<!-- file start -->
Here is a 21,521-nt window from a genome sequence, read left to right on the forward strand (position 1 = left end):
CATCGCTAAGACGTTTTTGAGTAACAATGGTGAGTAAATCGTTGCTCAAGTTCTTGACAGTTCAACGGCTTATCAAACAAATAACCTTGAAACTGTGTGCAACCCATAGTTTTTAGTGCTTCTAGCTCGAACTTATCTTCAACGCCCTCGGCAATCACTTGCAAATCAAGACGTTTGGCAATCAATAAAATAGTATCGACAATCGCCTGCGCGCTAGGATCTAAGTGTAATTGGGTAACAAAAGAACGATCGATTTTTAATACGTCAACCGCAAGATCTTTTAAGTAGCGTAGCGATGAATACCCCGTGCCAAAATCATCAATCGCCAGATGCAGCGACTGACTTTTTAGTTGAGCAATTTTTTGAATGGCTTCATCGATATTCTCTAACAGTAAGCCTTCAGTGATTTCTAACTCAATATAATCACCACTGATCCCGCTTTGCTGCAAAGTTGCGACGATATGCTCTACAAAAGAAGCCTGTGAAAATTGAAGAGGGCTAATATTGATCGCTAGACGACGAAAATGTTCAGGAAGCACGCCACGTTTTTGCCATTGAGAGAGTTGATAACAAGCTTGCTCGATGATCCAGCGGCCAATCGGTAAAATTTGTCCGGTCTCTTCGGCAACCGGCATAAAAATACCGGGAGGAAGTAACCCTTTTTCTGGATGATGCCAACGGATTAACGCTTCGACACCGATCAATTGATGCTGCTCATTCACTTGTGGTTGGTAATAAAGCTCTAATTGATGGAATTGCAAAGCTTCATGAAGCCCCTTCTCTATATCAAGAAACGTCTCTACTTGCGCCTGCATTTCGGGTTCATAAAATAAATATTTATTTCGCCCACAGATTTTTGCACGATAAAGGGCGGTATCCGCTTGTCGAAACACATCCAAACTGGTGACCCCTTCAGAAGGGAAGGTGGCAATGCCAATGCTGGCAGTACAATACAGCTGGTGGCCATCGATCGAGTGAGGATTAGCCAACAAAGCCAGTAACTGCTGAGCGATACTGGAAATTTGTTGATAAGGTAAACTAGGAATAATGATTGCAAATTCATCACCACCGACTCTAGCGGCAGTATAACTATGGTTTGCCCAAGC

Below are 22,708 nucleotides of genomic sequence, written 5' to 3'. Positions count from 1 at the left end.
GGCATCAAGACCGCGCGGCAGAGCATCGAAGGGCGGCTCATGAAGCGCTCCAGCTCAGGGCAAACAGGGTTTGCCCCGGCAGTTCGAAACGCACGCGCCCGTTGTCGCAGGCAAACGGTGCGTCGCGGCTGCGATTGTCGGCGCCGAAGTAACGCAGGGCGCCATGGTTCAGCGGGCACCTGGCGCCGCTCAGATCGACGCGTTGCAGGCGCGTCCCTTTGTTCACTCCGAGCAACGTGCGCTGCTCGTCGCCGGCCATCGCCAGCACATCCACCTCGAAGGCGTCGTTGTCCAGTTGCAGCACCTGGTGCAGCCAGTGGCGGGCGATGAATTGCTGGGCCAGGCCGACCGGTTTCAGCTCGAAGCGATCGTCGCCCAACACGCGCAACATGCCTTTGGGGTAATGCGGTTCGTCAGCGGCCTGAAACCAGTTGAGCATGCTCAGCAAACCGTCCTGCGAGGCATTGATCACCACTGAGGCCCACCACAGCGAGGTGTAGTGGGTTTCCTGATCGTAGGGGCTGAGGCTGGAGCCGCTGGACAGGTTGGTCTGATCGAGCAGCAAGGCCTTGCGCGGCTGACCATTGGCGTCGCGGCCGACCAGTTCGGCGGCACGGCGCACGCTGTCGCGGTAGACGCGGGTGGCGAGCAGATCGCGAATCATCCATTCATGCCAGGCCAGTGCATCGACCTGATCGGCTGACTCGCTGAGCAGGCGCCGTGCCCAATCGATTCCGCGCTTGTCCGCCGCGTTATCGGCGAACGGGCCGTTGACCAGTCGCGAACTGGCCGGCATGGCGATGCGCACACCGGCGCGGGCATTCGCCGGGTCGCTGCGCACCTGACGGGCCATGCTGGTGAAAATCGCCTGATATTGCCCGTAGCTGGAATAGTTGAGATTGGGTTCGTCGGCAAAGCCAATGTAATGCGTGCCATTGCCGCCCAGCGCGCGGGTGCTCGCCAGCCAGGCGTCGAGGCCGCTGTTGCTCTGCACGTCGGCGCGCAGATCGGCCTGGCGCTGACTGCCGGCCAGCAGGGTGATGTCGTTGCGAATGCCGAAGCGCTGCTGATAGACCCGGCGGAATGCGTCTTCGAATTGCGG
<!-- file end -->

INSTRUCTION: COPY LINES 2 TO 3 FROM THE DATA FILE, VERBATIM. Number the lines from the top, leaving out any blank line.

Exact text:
CATCGCTAAGACGTTTTTGAGTAACAATGGTGAGTAAATCGTTGCTCAAGTTCTTGACAGTTCAACGGCTTATCAAACAAATAACCTTGAAACTGTGTGCAACCCATAGTTTTTAGTGCTTCTAGCTCGAACTTATCTTCAACGCCCTCGGCAATCACTTGCAAATCAAGACGTTTGGCAATCAATAAAATAGTATCGACAATCGCCTGCGCGCTAGGATCTAAGTGTAATTGGGTAACAAAAGAACGATCGATTTTTAATACGTCAACCGCAAGATCTTTTAAGTAGCGTAGCGATGAATACCCCGTGCCAAAATCATCAATCGCCAGATGCAGCGACTGACTTTTTAGTTGAGCAATTTTTTGAATGGCTTCATCGATATTCTCTAACAGTAAGCCTTCAGTGATTTCTAACTCAATATAATCACCACTGATCCCGCTTTGCTGCAAAGTTGCGACGATATGCTCTACAAAAGAAGCCTGTGAAAATTGAAGAGGGCTAATATTGATCGCTAGACGACGAAAATGTTCAGGAAGCACGCCACGTTTTTGCCATTGAGAGAGTTGATAACAAGCTTGCTCGATGATCCAGCGGCCAATCGGTAAAATTTGTCCGGTCTCTTCGGCAACCGGCATAAAAATACCGGGAGGAAGTAACCCTTTTTCTGGATGATGCCAACGGATTAACGCTTCGACACCGATCAATTGATGCTGCTCATTCACTTGTGGTTGGTAATAAAGCTCTAATTGATGGAATTGCAAAGCTTCATGAAGCCCCTTCTCTATATCAAGAAACGTCTCTACTTGCGCCTGCATTTCGGGTTCATAAAATAAATATTTATTTCGCCCACAGATTTTTGCACGATAAAGGGCGGTATCCGCTTGTCGAAACACATCCAAACTGGTGACCCCTTCAGAAGGGAAGGTGGCAATGCCAATGCTGGCAGTACAATACAGCTGGTGGCCATCGATCGAGTGAGGATTAGCCAACAAAGCCAGTAACTGCTGAGCGATACTGGAAATTTGTTGATAAGGTAAACTAGGAATAATGATTGCAAATTCATCACCACCGACTCTAGCGGCAGTATAACTATGGTTTGCCCAAGC

Below are 22,708 nucleotides of genomic sequence, written 5' to 3'. Positions count from 1 at the left end.